Many of the residents didn’t know I didn’t speak or understand Spanish, but it didn’t matter because they spoke with their hearts to me. I could see their love for me in their eyes, just like a grandmother does with her granddaughter. Just as we are taught thatn ANY WOMAN can be a MOTHER or GRANDMOTHER! I was TRULY blessed for sacrificing my own comfort to receive so much in return – the witness of pure, Christ-like love in the form of many grandmother figures. I was so touched by the experience that I started to cry when it was time to leave.
Throughout the morning, I would take moments to ponder how I had been prepared for THIS MOMENT in my life. From a very young age my mother and my grandmother Christensen had taught me to love the elderly. They taught me by example, more than by word. They felt honored to be in the presence of the elderly, I felt that as well that morning. I had not felt that loved, that appreciated in a VERY LONG time and it FELT GREAT!
I hated to leave but it was time. I had to walk away quickly because I couldn’t hold back the flood of emotions that came over me. The Relief Society President saw me crying and was deeply touched by my tender emotions. In that moment I saw something change in her mind about me; a love and concern for me came over her that she hadn’t had before. She was changed in that very moment. I witnessed her have a change of heart. I saw a tender mercy happen in my behalf, and in her behalf as the Relief Society President over me, for I am one of her sisters she has been called to serve.
That day was truly a gift. I came home uplifted and fulfilled. I have pondered this experience ALL WEEK and have realized an important lesson. Most of my life changing experiences have first had to come with a sacrifice on my part. Usually, the greater the sacrifice, the greater the blessing. I have felt I have given up SO MUCH to live here. I have wondered if I would ever “balance out?” But truly, after all the service I have received over the past 4 months, I have balanced out – maybe a bit more on the receiving end than I had expected. I feel truly blessed!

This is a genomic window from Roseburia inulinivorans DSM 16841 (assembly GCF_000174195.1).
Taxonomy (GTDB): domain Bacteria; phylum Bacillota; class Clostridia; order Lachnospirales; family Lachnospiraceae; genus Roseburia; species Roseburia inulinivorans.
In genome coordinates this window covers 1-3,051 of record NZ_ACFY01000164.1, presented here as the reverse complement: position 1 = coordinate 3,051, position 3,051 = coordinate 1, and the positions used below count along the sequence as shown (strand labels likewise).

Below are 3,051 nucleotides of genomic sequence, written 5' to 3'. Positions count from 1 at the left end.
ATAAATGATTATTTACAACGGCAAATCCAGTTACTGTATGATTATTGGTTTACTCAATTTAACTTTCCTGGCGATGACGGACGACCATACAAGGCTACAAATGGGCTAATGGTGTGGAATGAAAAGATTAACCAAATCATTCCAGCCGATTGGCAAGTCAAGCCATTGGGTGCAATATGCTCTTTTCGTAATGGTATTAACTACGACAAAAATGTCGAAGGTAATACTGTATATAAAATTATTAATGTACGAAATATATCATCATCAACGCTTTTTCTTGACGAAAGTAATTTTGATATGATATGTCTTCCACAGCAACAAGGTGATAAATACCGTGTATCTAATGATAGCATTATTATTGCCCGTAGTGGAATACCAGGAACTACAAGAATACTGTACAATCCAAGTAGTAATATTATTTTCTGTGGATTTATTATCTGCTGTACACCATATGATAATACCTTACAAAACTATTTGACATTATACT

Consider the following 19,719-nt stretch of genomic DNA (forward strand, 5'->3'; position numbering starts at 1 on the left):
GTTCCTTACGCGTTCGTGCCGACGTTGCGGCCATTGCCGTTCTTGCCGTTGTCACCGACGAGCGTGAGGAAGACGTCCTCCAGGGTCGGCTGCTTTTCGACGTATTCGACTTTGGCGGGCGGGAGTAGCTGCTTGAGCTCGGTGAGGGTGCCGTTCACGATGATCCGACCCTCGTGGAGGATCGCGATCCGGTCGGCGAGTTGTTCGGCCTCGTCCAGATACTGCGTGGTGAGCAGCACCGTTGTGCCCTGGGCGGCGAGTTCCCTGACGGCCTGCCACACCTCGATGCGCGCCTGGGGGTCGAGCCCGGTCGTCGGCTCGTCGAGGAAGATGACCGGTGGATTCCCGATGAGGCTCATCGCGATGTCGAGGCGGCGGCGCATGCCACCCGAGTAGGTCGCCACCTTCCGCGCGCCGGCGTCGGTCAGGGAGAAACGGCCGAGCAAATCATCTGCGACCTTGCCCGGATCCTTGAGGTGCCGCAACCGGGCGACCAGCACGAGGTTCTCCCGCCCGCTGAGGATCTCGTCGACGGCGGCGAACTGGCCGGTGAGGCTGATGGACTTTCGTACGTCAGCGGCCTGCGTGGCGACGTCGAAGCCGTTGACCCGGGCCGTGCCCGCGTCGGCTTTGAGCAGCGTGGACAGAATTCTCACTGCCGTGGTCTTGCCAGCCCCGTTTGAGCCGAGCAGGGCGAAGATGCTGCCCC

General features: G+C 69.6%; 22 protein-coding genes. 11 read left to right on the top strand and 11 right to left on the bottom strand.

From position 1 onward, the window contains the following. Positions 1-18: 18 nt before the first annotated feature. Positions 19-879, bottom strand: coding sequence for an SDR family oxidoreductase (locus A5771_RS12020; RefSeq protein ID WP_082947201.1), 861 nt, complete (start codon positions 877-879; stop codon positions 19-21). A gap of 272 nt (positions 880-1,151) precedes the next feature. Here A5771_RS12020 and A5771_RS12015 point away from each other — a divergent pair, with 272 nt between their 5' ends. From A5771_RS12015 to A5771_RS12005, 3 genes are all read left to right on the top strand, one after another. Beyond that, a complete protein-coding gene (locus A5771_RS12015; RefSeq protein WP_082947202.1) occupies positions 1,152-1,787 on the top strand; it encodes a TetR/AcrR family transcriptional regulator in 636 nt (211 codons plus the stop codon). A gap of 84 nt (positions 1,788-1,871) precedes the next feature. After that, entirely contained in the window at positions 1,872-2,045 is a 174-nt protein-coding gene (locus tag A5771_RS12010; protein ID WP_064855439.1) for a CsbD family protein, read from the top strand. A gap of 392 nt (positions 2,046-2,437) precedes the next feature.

The next day, Sunday afternoon, we had been invited to come and join the nursing home residents as they received a flute concert by one of the resident’s great-grandson’s. We, the RS sisters, felt so touched to be invited that we all made an effort to attend. We encouraged other sisters from the ward to join us, but only 2 were able to come on such short notice. I was blessed to have Paul and my two girls come with me (I KNOW how little ones bring such joy to the elderly.) It was a LONG wait for the concert to begin . . .
This is what littlest did to entertain herself – the residents loved watching her!
. . . but I felt it was worth the wait. I made sure to introduce my girls to each of my “new friends” and the ladies LOVED it! We did need to leave before the concert was finished, Paul needed to be to his High Council meeting and with only one car, we had to go with him. But the residents didn’t seem to be offended – they waved a fond farewell, blew kisses and wished us to come again. I hope I can!! Such love! It truly was a beautiful weekend!
Look at the color on this bush. Isn’t it remarkable!?! This bush is on the corner of our neighbor’s property. While everything else around us is dead or lifeless, this plant is flourishing. Funny how nature is constantly teaching us, everywhere we go.
I wish I could blog about my entire week but my post would never end. Paul and I are continually receiving blessings every day. The weight of moving here has been heavy, but we feel we are not alone in carrying this burden, our Savior is with us – every steop we make. I feel hopeful now that we WILL figure out how to live our lives here, that I WILL learn Spanish and that we WILL be able to serve others and look back on this time with happiness and triumph. We are so grateful that this earth life was created to bring us joy THROUGH experience, and what a wonderful experience has and will continue to be!
All my love,